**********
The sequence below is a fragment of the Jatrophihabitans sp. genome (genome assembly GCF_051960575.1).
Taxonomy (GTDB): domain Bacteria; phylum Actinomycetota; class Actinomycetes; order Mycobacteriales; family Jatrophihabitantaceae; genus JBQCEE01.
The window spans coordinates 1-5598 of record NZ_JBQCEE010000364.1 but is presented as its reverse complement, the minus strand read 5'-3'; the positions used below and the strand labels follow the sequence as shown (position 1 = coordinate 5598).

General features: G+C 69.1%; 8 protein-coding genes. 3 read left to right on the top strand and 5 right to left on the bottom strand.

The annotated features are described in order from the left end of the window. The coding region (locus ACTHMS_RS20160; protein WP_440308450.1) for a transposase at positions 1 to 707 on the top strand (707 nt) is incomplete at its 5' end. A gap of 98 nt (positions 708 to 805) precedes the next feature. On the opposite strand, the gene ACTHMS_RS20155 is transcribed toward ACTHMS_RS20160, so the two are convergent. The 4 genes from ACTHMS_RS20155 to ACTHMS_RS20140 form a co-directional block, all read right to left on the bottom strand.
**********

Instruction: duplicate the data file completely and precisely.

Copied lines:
The sequence below is a fragment of the Jatrophihabitans sp. genome (genome assembly GCF_051960575.1).
Taxonomy (GTDB): domain Bacteria; phylum Actinomycetota; class Actinomycetes; order Mycobacteriales; family Jatrophihabitantaceae; genus JBQCEE01.
The window spans coordinates 1-5598 of record NZ_JBQCEE010000364.1 but is presented as its reverse complement, the minus strand read 5'-3'; the positions used below and the strand labels follow the sequence as shown (position 1 = coordinate 5598).

General features: G+C 69.1%; 8 protein-coding genes. 3 read left to right on the top strand and 5 right to left on the bottom strand.

The annotated features are described in order from the left end of the window. The coding region (locus ACTHMS_RS20160; protein WP_440308450.1) for a transposase at positions 1 to 707 on the top strand (707 nt) is incomplete at its 5' end. A gap of 98 nt (positions 708 to 805) precedes the next feature. On the opposite strand, the gene ACTHMS_RS20155 is transcribed toward ACTHMS_RS20160, so the two are convergent. The 4 genes from ACTHMS_RS20155 to ACTHMS_RS20140 form a co-directional block, all read right to left on the bottom strand.